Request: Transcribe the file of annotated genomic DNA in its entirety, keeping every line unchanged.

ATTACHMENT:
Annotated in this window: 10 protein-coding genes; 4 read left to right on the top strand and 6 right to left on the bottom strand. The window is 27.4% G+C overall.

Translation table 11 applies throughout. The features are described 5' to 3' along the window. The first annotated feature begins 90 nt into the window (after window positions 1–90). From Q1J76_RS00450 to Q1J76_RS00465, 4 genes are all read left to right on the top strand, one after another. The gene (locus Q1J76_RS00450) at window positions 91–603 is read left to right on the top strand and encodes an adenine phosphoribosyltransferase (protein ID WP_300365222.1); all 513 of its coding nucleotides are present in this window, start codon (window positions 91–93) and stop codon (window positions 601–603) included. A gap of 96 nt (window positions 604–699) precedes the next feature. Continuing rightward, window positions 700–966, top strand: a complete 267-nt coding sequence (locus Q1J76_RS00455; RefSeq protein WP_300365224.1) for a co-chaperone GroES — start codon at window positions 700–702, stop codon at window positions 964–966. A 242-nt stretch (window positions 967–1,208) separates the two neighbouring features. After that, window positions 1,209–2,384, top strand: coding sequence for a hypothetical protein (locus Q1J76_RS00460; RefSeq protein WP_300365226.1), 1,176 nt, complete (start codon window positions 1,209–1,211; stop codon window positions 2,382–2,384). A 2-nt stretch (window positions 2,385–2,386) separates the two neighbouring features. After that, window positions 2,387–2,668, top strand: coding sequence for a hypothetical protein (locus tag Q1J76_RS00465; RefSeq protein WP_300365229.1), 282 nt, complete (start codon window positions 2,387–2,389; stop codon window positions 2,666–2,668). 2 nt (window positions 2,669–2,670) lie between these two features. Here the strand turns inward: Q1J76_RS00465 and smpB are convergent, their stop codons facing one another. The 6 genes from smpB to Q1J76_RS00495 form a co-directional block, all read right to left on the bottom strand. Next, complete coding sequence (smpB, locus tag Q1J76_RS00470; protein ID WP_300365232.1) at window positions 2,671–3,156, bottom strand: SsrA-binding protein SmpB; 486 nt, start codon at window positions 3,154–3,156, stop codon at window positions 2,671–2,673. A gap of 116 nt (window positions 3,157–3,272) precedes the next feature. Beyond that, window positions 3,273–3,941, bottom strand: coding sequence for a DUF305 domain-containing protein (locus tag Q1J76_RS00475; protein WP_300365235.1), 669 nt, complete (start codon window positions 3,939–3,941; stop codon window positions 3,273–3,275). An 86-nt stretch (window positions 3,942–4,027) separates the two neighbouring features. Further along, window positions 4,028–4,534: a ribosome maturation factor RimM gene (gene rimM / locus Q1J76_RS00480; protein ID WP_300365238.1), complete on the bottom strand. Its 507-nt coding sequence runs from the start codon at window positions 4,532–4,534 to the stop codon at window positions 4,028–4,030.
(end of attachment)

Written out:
Annotated in this window: 10 protein-coding genes; 4 read left to right on the top strand and 6 right to left on the bottom strand. The window is 27.4% G+C overall.

Translation table 11 applies throughout. The features are described 5' to 3' along the window. The first annotated feature begins 90 nt into the window (after window positions 1–90). From Q1J76_RS00450 to Q1J76_RS00465, 4 genes are all read left to right on the top strand, one after another. The gene (locus Q1J76_RS00450) at window positions 91–603 is read left to right on the top strand and encodes an adenine phosphoribosyltransferase (protein ID WP_300365222.1); all 513 of its coding nucleotides are present in this window, start codon (window positions 91–93) and stop codon (window positions 601–603) included. A gap of 96 nt (window positions 604–699) precedes the next feature. Continuing rightward, window positions 700–966, top strand: a complete 267-nt coding sequence (locus Q1J76_RS00455; RefSeq protein WP_300365224.1) for a co-chaperone GroES — start codon at window positions 700–702, stop codon at window positions 964–966. A 242-nt stretch (window positions 967–1,208) separates the two neighbouring features. After that, window positions 1,209–2,384, top strand: coding sequence for a hypothetical protein (locus Q1J76_RS00460; RefSeq protein WP_300365226.1), 1,176 nt, complete (start codon window positions 1,209–1,211; stop codon window positions 2,382–2,384). A 2-nt stretch (window positions 2,385–2,386) separates the two neighbouring features. After that, window positions 2,387–2,668, top strand: coding sequence for a hypothetical protein (locus tag Q1J76_RS00465; RefSeq protein WP_300365229.1), 282 nt, complete (start codon window positions 2,387–2,389; stop codon window positions 2,666–2,668). 2 nt (window positions 2,669–2,670) lie between these two features. Here the strand turns inward: Q1J76_RS00465 and smpB are convergent, their stop codons facing one another. The 6 genes from smpB to Q1J76_RS00495 form a co-directional block, all read right to left on the bottom strand. Next, complete coding sequence (smpB, locus tag Q1J76_RS00470; protein ID WP_300365232.1) at window positions 2,671–3,156, bottom strand: SsrA-binding protein SmpB; 486 nt, start codon at window positions 3,154–3,156, stop codon at window positions 2,671–2,673. A gap of 116 nt (window positions 3,157–3,272) precedes the next feature. Beyond that, window positions 3,273–3,941, bottom strand: coding sequence for a DUF305 domain-containing protein (locus tag Q1J76_RS00475; protein WP_300365235.1), 669 nt, complete (start codon window positions 3,939–3,941; stop codon window positions 3,273–3,275). An 86-nt stretch (window positions 3,942–4,027) separates the two neighbouring features. Further along, window positions 4,028–4,534: a ribosome maturation factor RimM gene (gene rimM / locus Q1J76_RS00480; protein ID WP_300365238.1), complete on the bottom strand. Its 507-nt coding sequence runs from the start codon at window positions 4,532–4,534 to the stop codon at window positions 4,028–4,030.